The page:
This wiring method is the multioutlet assembly. Article 380 doesn't have a section 2, so it does not define the multioutlet assembly. For that definition, we must turn to Article 100. It's a raceway designed to hold conductors and receptacles. This is kind of obvious from its name. The assembly may be assembled in the field or at the factory. It may be surface-mounted, flush, or free-standing .
- The NEC doesn't provide a list of "Uses Permitted" for this wiring method [380.10]. It simply says it's permitted in dry locations.
- There are six. You can't use it where concealed (with exception noted), subject to physical damage (the standard prohibition), where the voltage between conductors is 300V or more (unless it's a metal assembly at least 1.02mm thick), in hoistways, or in any hazardous location unless specifically permitted elsewhere in the NEC [380.12].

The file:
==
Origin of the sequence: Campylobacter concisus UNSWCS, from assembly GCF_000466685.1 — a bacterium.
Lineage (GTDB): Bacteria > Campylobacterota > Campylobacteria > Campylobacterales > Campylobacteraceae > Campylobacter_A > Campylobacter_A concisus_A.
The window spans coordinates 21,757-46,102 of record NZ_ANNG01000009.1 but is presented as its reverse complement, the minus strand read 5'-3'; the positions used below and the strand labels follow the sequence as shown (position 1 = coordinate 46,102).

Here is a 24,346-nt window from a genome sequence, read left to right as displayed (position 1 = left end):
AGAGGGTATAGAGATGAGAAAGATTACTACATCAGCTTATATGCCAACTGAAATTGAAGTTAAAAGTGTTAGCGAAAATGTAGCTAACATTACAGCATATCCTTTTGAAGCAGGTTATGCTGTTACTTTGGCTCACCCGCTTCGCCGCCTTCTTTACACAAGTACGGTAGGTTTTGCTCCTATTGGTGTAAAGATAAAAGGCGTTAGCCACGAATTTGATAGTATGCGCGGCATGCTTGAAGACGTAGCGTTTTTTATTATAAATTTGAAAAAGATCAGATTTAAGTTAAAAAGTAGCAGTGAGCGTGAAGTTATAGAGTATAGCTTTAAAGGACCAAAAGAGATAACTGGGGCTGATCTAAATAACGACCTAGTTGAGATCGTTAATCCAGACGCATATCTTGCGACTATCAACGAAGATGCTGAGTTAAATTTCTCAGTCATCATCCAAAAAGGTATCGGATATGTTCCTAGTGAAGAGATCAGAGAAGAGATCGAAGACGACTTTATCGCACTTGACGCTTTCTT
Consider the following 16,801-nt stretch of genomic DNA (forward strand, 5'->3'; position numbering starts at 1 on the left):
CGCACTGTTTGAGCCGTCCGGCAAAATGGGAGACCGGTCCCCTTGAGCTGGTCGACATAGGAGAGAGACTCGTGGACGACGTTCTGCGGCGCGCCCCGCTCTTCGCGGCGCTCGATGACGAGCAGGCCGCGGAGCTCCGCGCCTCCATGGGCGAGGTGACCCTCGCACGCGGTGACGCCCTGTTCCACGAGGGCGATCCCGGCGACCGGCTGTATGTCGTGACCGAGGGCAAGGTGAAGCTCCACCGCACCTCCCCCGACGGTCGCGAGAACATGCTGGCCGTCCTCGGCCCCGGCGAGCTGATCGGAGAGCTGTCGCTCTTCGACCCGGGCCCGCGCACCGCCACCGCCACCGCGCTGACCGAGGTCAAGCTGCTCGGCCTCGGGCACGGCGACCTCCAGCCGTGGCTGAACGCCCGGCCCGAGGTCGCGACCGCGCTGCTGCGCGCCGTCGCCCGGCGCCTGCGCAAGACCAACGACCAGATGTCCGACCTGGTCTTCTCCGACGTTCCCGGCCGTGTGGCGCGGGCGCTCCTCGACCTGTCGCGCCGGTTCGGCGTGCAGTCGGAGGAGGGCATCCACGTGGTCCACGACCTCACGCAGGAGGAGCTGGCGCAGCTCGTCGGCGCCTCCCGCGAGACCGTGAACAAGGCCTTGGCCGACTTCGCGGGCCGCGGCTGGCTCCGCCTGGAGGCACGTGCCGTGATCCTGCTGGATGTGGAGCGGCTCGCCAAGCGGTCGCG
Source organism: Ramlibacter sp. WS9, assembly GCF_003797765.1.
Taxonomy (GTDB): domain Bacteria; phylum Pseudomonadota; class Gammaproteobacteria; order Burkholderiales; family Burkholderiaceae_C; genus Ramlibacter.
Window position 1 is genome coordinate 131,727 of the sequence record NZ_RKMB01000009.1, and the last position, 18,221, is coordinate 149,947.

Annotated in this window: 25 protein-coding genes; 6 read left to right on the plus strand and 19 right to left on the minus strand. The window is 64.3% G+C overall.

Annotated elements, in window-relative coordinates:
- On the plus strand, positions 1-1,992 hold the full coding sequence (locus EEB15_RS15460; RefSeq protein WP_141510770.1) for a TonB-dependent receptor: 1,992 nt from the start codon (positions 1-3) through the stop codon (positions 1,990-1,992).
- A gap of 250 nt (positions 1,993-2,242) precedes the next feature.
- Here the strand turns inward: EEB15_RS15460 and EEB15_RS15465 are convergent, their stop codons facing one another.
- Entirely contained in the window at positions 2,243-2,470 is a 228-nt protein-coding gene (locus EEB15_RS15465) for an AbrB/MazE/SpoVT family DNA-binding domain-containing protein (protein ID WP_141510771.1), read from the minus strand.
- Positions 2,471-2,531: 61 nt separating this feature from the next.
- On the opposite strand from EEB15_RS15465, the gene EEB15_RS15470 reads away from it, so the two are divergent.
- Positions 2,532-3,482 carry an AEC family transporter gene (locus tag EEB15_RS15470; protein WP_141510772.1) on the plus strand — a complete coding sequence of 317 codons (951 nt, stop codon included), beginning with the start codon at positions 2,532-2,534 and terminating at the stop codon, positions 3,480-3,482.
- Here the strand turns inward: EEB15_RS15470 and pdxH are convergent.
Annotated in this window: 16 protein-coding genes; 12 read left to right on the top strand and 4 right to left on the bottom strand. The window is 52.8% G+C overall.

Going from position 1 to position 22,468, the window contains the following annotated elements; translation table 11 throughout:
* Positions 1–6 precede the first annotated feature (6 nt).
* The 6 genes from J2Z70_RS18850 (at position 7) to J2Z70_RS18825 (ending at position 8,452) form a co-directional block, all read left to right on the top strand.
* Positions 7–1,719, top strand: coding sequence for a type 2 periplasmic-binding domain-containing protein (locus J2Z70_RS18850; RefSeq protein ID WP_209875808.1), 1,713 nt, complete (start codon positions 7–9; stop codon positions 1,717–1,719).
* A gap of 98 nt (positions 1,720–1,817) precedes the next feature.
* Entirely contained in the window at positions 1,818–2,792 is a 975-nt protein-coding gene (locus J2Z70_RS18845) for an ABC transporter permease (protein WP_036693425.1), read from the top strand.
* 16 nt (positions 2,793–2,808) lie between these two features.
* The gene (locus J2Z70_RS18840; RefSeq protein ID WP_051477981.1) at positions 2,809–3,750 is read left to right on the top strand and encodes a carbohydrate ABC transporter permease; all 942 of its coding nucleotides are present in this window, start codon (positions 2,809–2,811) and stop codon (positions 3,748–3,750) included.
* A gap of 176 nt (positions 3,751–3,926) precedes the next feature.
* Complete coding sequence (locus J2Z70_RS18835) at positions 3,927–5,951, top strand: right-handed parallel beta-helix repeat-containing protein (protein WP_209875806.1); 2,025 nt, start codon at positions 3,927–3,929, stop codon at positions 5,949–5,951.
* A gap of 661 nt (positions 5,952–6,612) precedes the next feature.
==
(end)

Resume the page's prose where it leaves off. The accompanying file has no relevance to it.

- Typically, this question is answered in section 30 of an Article. But Article 380 doesn't have a section 30. Basically, you have to use appropriate hardware. For a qualified electrician, figuring out what's appropriate isn't particularly challenging.
- This is kind of a trick question, as you don't use couplings and connectors with these. But beware of the daisy chain problem. You don't power one multioutlet assembly from an outlet in another. You can, however, use them as pullboxes [380.23(B)].